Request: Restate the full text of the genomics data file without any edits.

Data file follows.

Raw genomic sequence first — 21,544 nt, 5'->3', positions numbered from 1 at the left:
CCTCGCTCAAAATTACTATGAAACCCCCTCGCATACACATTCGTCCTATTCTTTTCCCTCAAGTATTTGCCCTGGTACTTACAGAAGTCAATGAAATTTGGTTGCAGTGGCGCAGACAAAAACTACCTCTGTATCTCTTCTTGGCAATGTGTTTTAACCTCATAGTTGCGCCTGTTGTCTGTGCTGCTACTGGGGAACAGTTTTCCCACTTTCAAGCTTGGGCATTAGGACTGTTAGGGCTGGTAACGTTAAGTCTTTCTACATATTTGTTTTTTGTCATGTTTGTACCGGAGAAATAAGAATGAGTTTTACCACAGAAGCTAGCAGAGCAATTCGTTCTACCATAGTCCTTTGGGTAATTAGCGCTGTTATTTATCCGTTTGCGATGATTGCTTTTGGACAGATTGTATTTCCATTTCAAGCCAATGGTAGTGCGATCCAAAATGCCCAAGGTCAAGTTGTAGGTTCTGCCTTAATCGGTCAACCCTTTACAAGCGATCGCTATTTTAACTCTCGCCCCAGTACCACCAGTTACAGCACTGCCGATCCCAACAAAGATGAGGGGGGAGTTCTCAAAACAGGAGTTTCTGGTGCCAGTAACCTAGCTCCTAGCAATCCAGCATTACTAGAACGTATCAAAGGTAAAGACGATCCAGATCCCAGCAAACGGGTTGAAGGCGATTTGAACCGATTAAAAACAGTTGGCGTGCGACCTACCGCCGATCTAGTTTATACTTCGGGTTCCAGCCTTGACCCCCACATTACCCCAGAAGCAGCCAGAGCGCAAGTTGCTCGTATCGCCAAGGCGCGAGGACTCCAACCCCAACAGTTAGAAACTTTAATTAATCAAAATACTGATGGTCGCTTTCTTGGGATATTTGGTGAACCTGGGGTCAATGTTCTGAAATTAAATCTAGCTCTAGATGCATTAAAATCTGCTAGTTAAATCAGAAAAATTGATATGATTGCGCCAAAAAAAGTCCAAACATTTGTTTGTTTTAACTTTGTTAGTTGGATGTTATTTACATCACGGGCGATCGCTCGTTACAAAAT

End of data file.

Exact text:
Raw genomic sequence first — 21,544 nt, 5'->3', positions numbered from 1 at the left:
CCTCGCTCAAAATTACTATGAAACCCCCTCGCATACACATTCGTCCTATTCTTTTCCCTCAAGTATTTGCCCTGGTACTTACAGAAGTCAATGAAATTTGGTTGCAGTGGCGCAGACAAAAACTACCTCTGTATCTCTTCTTGGCAATGTGTTTTAACCTCATAGTTGCGCCTGTTGTCTGTGCTGCTACTGGGGAACAGTTTTCCCACTTTCAAGCTTGGGCATTAGGACTGTTAGGGCTGGTAACGTTAAGTCTTTCTACATATTTGTTTTTTGTCATGTTTGTACCGGAGAAATAAGAATGAGTTTTACCACAGAAGCTAGCAGAGCAATTCGTTCTACCATAGTCCTTTGGGTAATTAGCGCTGTTATTTATCCGTTTGCGATGATTGCTTTTGGACAGATTGTATTTCCATTTCAAGCCAATGGTAGTGCGATCCAAAATGCCCAAGGTCAAGTTGTAGGTTCTGCCTTAATCGGTCAACCCTTTACAAGCGATCGCTATTTTAACTCTCGCCCCAGTACCACCAGTTACAGCACTGCCGATCCCAACAAAGATGAGGGGGGAGTTCTCAAAACAGGAGTTTCTGGTGCCAGTAACCTAGCTCCTAGCAATCCAGCATTACTAGAACGTATCAAAGGTAAAGACGATCCAGATCCCAGCAAACGGGTTGAAGGCGATTTGAACCGATTAAAAACAGTTGGCGTGCGACCTACCGCCGATCTAGTTTATACTTCGGGTTCCAGCCTTGACCCCCACATTACCCCAGAAGCAGCCAGAGCGCAAGTTGCTCGTATCGCCAAGGCGCGAGGACTCCAACCCCAACAGTTAGAAACTTTAATTAATCAAAATACTGATGGTCGCTTTCTTGGGATATTTGGTGAACCTGGGGTCAATGTTCTGAAATTAAATCTAGCTCTAGATGCATTAAAATCTGCTAGTTAAATCAGAAAAATTGATATGATTGCGCCAAAAAAAGTCCAAACATTTGTTTGTTTTAACTTTGTTAGTTGGATGTTATTTACATCACGGGCGATCGCTCGTTACAAAAT